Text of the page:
The away team wears grey ’cause they’re Away

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It’s been six months. You’re still gone.
Apart has become normal
even to us. Absence is absence, but we get on.
We’re fine, we’re Good.

We speak rarely, but feel every day.
Maybe that’s why the silence.
Words are too articulate—
they make things real.

I’ve been drawing, writing, living.
You too.
Past is past.

I’m good at being adrift, anyway.
After awhile I like it.
I learn new words, songs. languages.
I like learning new things. I get lost.

I like getting lost.

But then I remember before.
We were both lost, but it was different
New songs are more fun to hear together,
like learning new words
to use against each other—
swords, foils— fencing.

Still. I like the espionage.
What’s one to do?
Reality is brittle and unyielding.
It’s my only grudge, and I’m Scorpio.
It’s the Why behind my answer: artist.
(I’ll make other-real things,
things of yielding shifting heartbeat beauty)

Anyway. Adventures await,
Now, and next visit.
We’ll spend so much time
that we drive each another mental
Then apologize, half-heartedly

wishing for alone time.
’til you get on the plane.

Then we’ll start planning
your next visit
or your Phoenix return.

(For Z—) #friendship #besties! #oldstick

Red Hand No.3

Red Hand No.3
The third in a new series. Above is the finished version; this one is on 9″ x 12″ bristol paper. (The two previous were done in my moleskin, 5″ x 8″.)

(These were shot on my iPhone, so not nearly as crisp or clean as the final, which was scanned.)

The Red Hand series
The Red Hand series


@edaggarart on Instagram

E Daggar Art on InstagramI’ve opened a second instagram that will be only for drawings. More precisely, people drawings and portraits.Go there now and FOLLOW me @edaggarart.

More of the ‘Red Hand of Shut It’ portraits to come soon.

Easy live and quiet die

Don't see, don't speak, No.2
Don’t see, don’t speak, No.2

A stern Victorian, or maybe Edwardian— the title an ode to Lucy Honeychurch of A Room with a View, from my collection of cabinet card portraits.

I see now, though, she’s less compelling than the first of this series, for not looking into the camera. She’s making no direct appeal to usbut someone out of frame, which weakens the effect. But learning is part of every endeavor, so onward and smarter next time.


Completed pencilling for the base
Completed pencilling for the base

I guess I ought to do some process pics while layering in the black and grey next time. These don’t really show much process at all, only intervals.

With the red added.
With the red added.

Don’t see. Don’t speak. | a sketchbook painting

DON'T SEE. DON'T SPEAK. portrait with hand print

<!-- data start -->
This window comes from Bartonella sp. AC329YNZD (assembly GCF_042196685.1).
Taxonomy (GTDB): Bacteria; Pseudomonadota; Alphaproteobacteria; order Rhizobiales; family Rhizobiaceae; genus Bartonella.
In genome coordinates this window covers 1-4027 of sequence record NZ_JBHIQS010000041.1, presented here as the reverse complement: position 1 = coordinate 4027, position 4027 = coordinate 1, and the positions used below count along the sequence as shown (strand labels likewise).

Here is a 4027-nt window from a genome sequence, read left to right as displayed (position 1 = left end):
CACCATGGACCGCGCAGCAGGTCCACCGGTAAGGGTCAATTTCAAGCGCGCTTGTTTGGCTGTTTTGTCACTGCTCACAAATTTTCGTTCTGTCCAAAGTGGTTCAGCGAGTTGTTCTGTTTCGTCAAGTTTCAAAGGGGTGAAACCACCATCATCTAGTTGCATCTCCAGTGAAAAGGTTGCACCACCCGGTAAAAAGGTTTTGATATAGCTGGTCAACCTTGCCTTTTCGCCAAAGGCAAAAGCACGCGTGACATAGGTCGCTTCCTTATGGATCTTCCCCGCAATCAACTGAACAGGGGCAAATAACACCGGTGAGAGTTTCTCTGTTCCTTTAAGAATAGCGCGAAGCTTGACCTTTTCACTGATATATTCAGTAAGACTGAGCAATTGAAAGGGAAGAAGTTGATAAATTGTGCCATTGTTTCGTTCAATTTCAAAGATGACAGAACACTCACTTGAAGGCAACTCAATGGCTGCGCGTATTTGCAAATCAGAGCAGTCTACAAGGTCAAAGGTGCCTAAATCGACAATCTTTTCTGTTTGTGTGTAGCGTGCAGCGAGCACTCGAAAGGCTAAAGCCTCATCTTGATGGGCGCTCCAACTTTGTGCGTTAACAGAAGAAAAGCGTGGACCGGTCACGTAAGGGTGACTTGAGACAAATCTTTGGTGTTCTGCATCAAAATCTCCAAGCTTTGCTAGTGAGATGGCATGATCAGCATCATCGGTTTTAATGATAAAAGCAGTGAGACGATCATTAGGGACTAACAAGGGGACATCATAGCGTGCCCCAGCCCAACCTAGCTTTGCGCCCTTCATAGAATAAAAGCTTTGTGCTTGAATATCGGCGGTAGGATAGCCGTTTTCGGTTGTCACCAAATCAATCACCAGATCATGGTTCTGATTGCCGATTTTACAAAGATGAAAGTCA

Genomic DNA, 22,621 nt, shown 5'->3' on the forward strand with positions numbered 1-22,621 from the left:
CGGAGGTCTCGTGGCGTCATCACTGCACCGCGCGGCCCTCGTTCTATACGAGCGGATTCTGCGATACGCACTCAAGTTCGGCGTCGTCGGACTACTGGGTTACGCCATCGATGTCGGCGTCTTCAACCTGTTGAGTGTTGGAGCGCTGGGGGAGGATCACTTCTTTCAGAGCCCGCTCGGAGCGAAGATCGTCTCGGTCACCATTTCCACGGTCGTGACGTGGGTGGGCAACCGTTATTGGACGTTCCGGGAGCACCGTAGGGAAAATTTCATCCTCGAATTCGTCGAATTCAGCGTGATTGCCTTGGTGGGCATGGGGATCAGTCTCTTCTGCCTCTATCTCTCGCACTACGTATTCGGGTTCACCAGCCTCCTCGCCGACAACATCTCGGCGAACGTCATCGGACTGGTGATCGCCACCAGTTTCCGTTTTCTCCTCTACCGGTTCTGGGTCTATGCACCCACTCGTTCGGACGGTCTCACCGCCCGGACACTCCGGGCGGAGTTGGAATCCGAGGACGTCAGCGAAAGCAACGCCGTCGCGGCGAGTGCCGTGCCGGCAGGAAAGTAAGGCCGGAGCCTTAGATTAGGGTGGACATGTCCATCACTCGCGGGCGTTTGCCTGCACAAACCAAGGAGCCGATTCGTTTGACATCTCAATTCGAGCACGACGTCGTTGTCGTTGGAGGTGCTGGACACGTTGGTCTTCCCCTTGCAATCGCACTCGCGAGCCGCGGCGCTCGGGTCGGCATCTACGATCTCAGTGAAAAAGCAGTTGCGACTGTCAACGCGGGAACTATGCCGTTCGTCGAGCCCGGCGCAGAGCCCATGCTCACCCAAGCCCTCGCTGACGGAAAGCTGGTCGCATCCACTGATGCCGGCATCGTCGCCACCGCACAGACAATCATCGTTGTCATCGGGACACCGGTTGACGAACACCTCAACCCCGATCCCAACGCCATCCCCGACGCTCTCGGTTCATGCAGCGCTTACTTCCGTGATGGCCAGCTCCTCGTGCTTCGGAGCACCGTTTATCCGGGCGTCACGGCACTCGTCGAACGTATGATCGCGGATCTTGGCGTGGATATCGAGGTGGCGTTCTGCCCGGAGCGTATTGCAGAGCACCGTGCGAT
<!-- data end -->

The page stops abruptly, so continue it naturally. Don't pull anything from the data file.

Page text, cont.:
the finished painting

Here’s a piece that I initially intended to (1) sketch quickly in pencil in the Moleskine, and (2) finish -simply- with red watercolor and my new Micron™ pens– high contrast, no shading.

Instead, it turned into a rather detailed pencil rendering, finished with several layers/workings of watercolor, and only a few lines with a pen (ears, jawline, eyes).

I kinda love the velvety effect of the finished piece. It was really nice to get lost in drawing/painting for a few hours.

It transports me back to the viscera of the Exsanguinations, one and two. Those were completely imaginary, and without lighting reference. More of this exploration is in order.

Watercolor has proven superior to the casein for its transparency, red-wise. (White casein would be a nice highlight moment, though.)


pencil only phase, finished.
pencil only phase, after sprayed with fixative

After the initial pencil drawing was fleshed out, I sprayed a workable fixative over the soft pencil (woodless HB), and scanned it before painting in case of ruination.

after initial layer of watercolor (I downplayed the red in the eyes later)

I scanned it again after getting to where I thought may be finished, but then decided to deepen the blacks. I wasn’t happy with leaving them washed out, as in the above.

I used half pan watercolors. The blacks consisted of a mix of dark grey and black, so I didn’t need a lot of water in the early phases of layering in the dark. I’ve not really worked with watercolor in this way before. The workable fixative was great to retain the integrity of the pencil shading prior to painting.

Full disclosure: I removed the gutter seam in Photoshop in the final for aesthetic’s sake.


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